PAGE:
Michel Platini vows to fight 'injustice' of FIFA ban

UEFA President Michel Platini leaves after a hearing at the Court of Arbitration for Sport (CAS) in Lausanne, Switzerland, December 8. Platini will now take his eight-year FIFA ban to CAS again. Denis Balibouse/Reuters

Michel Platini, the UEFA president banned for eight years from football governance by FIFA, world football's governing body, has signalled his intention to fight on against his sanction, describing it as a "kick in the teeth".

Platini told AFP on Tuesday that his name had been sullied by the sanctions FIFA had handed down the day before. Platini and FIFA president Sepp Blatter both received eight-year bans for their involvement in a £1.35 million ($2 million) payment FIFA made to Platini in 2011 in return for uncontracted services he carried out on the organization's behalf between 1999 and 2002. Platini on Monday slammed the ban as a "masquerade" and vowed to fight it in court, while Vitaly Mutko, the Russian sports minister, said Blatter "did not deserve a ban."

"I'm fighting against this injustice, from one court to another," Platini said on Tuesday. "But there you go, in the meantime, my name has been dragged through the mud in the press. Whatever happens, my reputation has been sullied, I've been kicked in the teeth."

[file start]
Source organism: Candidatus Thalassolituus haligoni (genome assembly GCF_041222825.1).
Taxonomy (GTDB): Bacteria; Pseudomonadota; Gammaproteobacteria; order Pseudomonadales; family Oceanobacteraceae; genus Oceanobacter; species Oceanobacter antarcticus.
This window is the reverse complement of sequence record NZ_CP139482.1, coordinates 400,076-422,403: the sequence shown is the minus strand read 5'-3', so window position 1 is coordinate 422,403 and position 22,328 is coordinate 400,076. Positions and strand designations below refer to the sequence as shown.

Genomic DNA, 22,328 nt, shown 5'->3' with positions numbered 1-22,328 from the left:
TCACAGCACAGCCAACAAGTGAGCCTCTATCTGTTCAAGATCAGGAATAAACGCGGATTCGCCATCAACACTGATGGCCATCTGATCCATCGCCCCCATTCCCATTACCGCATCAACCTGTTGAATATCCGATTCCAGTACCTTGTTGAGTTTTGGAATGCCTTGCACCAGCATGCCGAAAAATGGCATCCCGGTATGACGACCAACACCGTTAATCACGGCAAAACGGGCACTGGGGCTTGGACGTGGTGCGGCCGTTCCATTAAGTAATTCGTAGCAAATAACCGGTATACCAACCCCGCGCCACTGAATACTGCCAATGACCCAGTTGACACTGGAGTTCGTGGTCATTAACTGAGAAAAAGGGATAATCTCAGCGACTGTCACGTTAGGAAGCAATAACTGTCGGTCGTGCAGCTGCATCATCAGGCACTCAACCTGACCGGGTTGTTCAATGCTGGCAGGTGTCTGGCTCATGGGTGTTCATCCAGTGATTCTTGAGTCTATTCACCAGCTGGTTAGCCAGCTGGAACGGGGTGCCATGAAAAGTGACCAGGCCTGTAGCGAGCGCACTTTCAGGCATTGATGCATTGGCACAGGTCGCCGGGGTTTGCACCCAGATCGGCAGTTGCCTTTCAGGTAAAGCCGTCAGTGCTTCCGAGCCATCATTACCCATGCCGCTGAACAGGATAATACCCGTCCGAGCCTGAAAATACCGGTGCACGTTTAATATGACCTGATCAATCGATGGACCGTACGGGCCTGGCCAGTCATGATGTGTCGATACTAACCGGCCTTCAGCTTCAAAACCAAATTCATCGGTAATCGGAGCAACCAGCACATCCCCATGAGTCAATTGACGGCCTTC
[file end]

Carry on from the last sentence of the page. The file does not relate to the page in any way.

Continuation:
FIFA's independent Ethics Committee, chaired by Hans-Joachim Eckert, found "no legal basis" for the payment, which Blatter and Platini say was sealed with an oral agreement and which is also the subject of a criminal investigation in Blatter's native Switzerland. The Ethics Committee deemed the assertion of an oral agreement "unconvincing", but didn't find enough evidence for a bribery charge.

The eight-year ban should signify the end of Platini's attempt to become FIFA president, with the election to appoint a successor to Blatter fast approaching on February 26. The Frenchman still needs to pass a FIFA ethics check, as the five other presidential contenders have done, in order to stand officially as a candidate—something he can only do if he is not banned.

Both Platini and Blatter have signalled their intentions to appeal their bans at the Court of Arbitration for Sport (CAS) in Lausanne, Switzerland, while Platini also told AFP that he would seek damages in the Swiss courts following his CAS appeal.

But they would first have to go through the FIFA Appeal Committee in order to get their cases heard.

Thomas Clay, a lawyer for Platini, told French news agency RMC on Monday that it was "quite possible" Platini could still stand as a candidate in the FIFA presidential election.

"The schedule is tight but it only needs the CAS to give their verdict around January 15-20—which is quite possible in the state of proceedings—so that Michel Platini might be authorized to compete," Clay said.